There were no taxis or buses in the streets, but posters calling on people to take part in the rally were plastered on almost every lamppost. Metro and suburban railway services resumed Wednesday afternoon, but the 48-hour strike continues to paralyze many other businesses and public services.

Under the bill, which sets out reforms and fiscal measures worth 13.5 billion euros over the next two years, the retirement age will rise from 65 to 67. Pensions will also be cut on average between 5% and 15%.

Some salaries in the public sector will be reduced by about a third, and several bonuses will be scrapped.

The thorniest issue is that of labor law changes.

The bill gives the government the right to set the minimum wage as of April of next year. It also reduces the redundancy notice period -- the time given to workers to leave their jobs after being laid off -- and limits compensation for workers with more than 16 years of service, as well as allowing shops the right to ask employees to work more flexible hours.

The anger in the Greek population against the latest round of cuts, which come on top of many others, runs deep.

Melina Grigoriadou, a 50-year-old married businesswoman with two children, told CNN: "The measures just never stop. Every time, politicians say they are going to be the last measures ... they are never the last.

"There is no end in this, there's no solution. The measures are awful -- it's not austerity, it's something even worse."

Although Grigoriadou works for an export company that has not cut wages, she said her family's income has fallen by almost a third because of new taxes, higher utility bills and inflation.

As she looks around in Thessaloniki, Greece's second-largest city, she sees real poverty affecting those who have seen their incomes and pensions drastically cut, or had their jobs suddenly disappear. Despite paying for social security from her wages, getting a doctor's appointment now takes months and medicines are costly, she added.

What makes the hardship worse is that the international funds Greece stands to receive will not go to help create jobs or support infrastructure, Grigoriadou said, but to service its huge debt.

Some critics of austerity have called for economic stimulus programs instead, like those implemented in the United States.

But if Greece is to stick to the course laid out by the so-called troika -- the European Commission, the European Central Bank and the International Monetary Fund -- more budget cuts will be necessary, as the country's debt woes are worse than previously believed.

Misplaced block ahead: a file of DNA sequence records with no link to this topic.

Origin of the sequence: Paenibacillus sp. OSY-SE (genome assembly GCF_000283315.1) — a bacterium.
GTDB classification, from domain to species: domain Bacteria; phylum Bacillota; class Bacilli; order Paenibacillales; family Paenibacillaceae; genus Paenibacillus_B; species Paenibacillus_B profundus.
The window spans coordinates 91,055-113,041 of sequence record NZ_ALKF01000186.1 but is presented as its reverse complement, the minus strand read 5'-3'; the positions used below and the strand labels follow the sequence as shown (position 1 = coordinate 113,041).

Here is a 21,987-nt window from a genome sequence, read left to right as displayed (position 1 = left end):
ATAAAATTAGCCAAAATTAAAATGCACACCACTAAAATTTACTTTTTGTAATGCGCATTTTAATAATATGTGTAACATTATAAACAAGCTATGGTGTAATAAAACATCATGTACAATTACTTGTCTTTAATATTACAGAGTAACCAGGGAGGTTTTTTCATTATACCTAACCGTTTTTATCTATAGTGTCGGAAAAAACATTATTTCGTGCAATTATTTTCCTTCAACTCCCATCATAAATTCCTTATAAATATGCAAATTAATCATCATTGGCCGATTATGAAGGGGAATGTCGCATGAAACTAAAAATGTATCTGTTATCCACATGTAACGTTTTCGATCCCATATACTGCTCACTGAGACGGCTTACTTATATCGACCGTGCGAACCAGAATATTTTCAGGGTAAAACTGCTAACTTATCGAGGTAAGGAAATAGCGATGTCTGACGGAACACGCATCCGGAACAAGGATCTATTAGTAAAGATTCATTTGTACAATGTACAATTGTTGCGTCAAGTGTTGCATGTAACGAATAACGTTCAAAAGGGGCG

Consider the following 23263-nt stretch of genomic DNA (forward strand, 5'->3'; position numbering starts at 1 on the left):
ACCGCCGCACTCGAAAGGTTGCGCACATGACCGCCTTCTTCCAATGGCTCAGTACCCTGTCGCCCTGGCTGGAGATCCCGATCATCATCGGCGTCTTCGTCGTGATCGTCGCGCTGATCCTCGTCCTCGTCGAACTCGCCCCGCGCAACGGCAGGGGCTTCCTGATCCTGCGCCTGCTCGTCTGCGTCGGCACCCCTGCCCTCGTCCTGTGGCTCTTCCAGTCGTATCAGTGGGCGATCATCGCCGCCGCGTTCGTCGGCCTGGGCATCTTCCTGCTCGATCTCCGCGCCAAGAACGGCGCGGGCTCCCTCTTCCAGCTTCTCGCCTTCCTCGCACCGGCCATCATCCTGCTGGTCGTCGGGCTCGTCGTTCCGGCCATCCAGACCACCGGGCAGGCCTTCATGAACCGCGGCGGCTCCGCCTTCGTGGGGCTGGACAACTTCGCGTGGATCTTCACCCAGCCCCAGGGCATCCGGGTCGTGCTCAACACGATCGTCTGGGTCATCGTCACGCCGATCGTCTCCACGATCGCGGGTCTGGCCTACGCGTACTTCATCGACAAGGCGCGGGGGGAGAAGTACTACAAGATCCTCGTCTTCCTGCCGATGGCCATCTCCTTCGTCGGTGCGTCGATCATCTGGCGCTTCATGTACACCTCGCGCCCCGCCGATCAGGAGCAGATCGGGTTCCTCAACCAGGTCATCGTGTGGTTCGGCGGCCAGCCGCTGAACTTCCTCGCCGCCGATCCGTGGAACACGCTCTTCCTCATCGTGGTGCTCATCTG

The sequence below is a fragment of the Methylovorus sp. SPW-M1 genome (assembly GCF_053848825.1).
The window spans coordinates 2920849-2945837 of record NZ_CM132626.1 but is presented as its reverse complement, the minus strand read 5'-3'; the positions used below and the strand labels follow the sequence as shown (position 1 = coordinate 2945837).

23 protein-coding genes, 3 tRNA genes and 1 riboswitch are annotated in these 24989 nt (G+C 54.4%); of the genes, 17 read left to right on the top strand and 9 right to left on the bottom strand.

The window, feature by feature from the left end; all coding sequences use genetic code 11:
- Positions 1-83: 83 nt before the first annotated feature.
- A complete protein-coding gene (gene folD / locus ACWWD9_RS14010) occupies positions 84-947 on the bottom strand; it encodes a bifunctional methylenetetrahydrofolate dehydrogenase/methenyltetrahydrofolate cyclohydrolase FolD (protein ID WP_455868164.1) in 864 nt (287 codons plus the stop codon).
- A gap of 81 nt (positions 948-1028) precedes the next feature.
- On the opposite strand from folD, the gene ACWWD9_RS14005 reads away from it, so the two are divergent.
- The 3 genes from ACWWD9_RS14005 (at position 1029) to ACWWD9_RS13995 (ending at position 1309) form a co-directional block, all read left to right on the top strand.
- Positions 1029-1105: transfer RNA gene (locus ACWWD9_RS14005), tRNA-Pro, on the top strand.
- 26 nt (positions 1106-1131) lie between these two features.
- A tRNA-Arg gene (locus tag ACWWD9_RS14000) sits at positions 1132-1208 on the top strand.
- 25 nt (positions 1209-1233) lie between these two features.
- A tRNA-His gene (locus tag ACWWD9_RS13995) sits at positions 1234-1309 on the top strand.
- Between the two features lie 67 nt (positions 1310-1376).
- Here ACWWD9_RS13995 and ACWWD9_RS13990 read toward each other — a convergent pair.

Recent budget projections for the Greek government exceed the worst-case scenarios envisioned by international lenders when they agreed to a bailout, according to a Financial Times report published by CNN.

However, the hardship many Greek people are suffering has resulted in dogged opposition in parliament to deeper cuts, including within the ruling coalition.

The Democratic Party of the Left, or DIMAR, one of three parties making up the coalition headed up by Prime Minister Antonis Samaras, has said it will abstain from the vote on the new round of austerity measures, turning in blank ballots. But it plans to vote Sunday to approve the government's new budget.

Samaras' own center-right New Democracy party is expected to vote in favor of the package.

Although the third coalition member -- the socialist party Pasok -- supports the cuts, individual party members have come out against them and could defect, putting the vote in jeopardy.

Radical leftist party Syriza, bitterly opposed to austerity and closely connected to Greek unions, calls on its website for Greeks to demonstrate against the "rape" of democracy and the dashing of the hopes of the people.

Samaras has warned that if the measures don't pass and international funds don't arrive, the nation could plunge into chaos. He is pushing for Greece to receive more than the 31.5 billion euros expected in the latest installment "so that there is a significant effect on the real economy."

Greece, and particularly Athens, has seen repeated street demonstrations against the austerity measures imposed on the nation, some of which have turned violent.

CNN's Elinda Labropoulou reported from Athens and Laura Smith-Spark from London.